Volume #27, Issue #4
When I used to think of summer, I pictured an idyllic time when school let out and there was nothing to do, but be lazy and silly and take whichever path looked most appealing at a given moment. I guess we all have to grow up. Now, summer is a hectic time filled with the manic need to fit it all into one season. And with so much happening, it doesn’t make the choices any easier—what to do, where to be, riddled with indecision instead of a simple promise of adventure lying around the next corner. I sit here facing deadlines while trying to stifle the profound need to feed the musical monkey that lives on my shoulder, trying to relax because it seems an appropriate time to do so, picking the weeds instead of smelling the roses…summer—when did it all become so complicated?
What’s happening this summer? A lot! We try and give you some info throughout the pages of this issue, but, inevitably, many events don’t contact us or supply info in time for publication, so we can’t cover all the bases. But with a little research, you’ll likely find a worthwhile event happening right in your own backyard.
I spent some time with Bob Weir discussing the upcoming RatDog album, the Furthur tour and some recollections from the past. RatDog was playing in Asbury Park at the Jersey Shore, so I got to hang with Bob at the pool. I now have a thousand sand fly bites that are a perceptible reminder of our visit. On a better note, we have a great interview to share with you next issue.
Wavy Gravy called from Camp Winnarainbow to remind me of the 14th annual Hog Farm Labor Day Pignic. This year, the gathering will feature Jackson Browne, Richard Thompson, David Lindley, the David Nelson Band, Henry Kaiser, Ben Harper, Indigenous and many other performers. The site is located five miles north of Laytonville, California. Check out www.pignic.com.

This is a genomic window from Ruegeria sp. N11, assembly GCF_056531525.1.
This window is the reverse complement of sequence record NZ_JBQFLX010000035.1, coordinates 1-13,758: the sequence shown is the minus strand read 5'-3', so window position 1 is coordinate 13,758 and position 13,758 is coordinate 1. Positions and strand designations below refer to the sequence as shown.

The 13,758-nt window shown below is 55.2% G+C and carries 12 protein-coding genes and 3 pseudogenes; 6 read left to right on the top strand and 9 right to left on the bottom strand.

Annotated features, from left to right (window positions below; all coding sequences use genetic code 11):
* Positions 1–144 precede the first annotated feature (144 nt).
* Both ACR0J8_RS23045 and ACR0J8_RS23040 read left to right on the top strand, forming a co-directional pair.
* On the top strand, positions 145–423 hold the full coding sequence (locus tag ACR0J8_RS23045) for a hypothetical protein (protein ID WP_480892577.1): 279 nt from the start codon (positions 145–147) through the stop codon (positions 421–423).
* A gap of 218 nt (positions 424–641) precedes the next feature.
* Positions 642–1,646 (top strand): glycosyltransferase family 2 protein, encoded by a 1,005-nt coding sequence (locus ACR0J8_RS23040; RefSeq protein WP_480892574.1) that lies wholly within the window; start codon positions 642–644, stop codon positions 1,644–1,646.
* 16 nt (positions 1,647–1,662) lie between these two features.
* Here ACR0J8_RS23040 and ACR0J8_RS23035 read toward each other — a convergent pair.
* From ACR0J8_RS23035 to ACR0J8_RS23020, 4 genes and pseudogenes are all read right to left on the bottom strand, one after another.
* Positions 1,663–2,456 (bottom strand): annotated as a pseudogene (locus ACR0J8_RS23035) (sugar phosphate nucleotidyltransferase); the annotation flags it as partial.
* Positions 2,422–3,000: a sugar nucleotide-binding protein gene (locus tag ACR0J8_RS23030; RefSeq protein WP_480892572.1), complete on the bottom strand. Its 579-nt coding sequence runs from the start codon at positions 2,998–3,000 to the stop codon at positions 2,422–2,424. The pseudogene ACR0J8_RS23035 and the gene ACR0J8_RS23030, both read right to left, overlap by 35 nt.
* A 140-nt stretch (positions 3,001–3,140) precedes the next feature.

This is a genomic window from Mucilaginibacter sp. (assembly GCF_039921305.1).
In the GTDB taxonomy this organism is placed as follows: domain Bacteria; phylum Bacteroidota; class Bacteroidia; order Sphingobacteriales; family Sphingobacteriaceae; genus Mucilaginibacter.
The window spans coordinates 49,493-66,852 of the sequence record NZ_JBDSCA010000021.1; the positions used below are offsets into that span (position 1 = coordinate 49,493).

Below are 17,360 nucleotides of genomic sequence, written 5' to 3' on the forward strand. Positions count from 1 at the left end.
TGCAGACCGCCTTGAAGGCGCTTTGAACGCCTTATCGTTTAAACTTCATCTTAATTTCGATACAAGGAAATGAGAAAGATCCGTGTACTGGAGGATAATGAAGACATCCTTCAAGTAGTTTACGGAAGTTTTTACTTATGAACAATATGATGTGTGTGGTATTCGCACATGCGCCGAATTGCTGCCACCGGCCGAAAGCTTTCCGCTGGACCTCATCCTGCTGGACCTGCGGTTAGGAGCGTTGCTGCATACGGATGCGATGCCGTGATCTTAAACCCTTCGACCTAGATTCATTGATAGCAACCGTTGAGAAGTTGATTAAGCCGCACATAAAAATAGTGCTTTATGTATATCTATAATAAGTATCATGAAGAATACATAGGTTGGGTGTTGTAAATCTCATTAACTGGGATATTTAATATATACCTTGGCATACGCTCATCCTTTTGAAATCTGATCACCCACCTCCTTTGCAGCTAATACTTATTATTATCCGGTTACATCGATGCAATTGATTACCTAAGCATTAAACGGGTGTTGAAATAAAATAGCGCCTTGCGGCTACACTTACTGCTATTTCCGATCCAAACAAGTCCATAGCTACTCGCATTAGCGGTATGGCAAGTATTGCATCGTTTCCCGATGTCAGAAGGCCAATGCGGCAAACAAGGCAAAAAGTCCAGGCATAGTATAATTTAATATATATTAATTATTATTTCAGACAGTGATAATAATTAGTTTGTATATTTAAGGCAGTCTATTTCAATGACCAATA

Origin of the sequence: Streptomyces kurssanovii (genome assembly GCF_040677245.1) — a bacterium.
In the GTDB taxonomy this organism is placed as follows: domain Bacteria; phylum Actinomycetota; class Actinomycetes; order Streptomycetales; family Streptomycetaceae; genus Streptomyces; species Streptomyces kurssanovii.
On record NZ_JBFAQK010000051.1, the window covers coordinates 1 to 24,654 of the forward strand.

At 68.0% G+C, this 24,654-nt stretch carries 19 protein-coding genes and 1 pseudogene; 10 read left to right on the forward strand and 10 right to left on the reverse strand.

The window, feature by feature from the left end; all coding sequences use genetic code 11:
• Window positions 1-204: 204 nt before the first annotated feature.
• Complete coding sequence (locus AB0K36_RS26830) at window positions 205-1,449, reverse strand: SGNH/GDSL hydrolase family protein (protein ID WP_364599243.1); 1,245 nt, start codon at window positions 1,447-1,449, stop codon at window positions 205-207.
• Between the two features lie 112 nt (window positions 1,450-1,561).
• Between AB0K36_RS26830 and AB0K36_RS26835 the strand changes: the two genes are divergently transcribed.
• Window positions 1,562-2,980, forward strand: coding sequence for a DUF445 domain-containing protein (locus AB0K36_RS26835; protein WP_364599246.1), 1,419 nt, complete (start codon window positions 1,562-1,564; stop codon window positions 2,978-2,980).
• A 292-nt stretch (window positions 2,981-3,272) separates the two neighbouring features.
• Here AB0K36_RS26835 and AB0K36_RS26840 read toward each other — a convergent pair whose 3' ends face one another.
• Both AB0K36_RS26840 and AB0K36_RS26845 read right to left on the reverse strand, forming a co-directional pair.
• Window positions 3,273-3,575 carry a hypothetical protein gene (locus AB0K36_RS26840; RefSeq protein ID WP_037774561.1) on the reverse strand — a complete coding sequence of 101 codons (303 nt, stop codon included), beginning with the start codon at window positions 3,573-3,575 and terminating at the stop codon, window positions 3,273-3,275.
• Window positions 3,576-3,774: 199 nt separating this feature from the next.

It’s hard to believe that Jerry’s been gone for five years. His spirit is so present—perhaps more so than when he was with us. As unaccepting as he was of his role as a living icon, there’s no denying his legacy. His music lives on the wind, his memory breathes life into everything around us. The dance is still in his honor. Since his passing, I hold the highest regard for all living things. I’m unphased by the intrusion of even the tiniest creatures in my environment. It’s a wonderful gift to appreciate the treasure of life, for in its wake lies the future. Our very mortality beckons us with the promise of immortality in the grand scheme of that which lies beyond the foreseeable horizon.
Last issue, I asked you to share your memories and thoughts on the Grateful Dead and ways in which we can perpetuate the culture. I feel the isolation of sitting behind my desk and long for the road where I can see what you’re doing, hear what you’re hearing and know what you’re thinking. I look forward to finding you out there somewhere. The song remains the same and we dance and spin and fall dizzy in fits of laughter. The sun beats brightly down, infusing our auras and regenerating our weathered souls. And our voices echo in the hills as we gather together to share the dance…the dance of life.
I know you’re out there somewhere…Be safe and enjoy the musical bounty of the season!
In peace, love and light,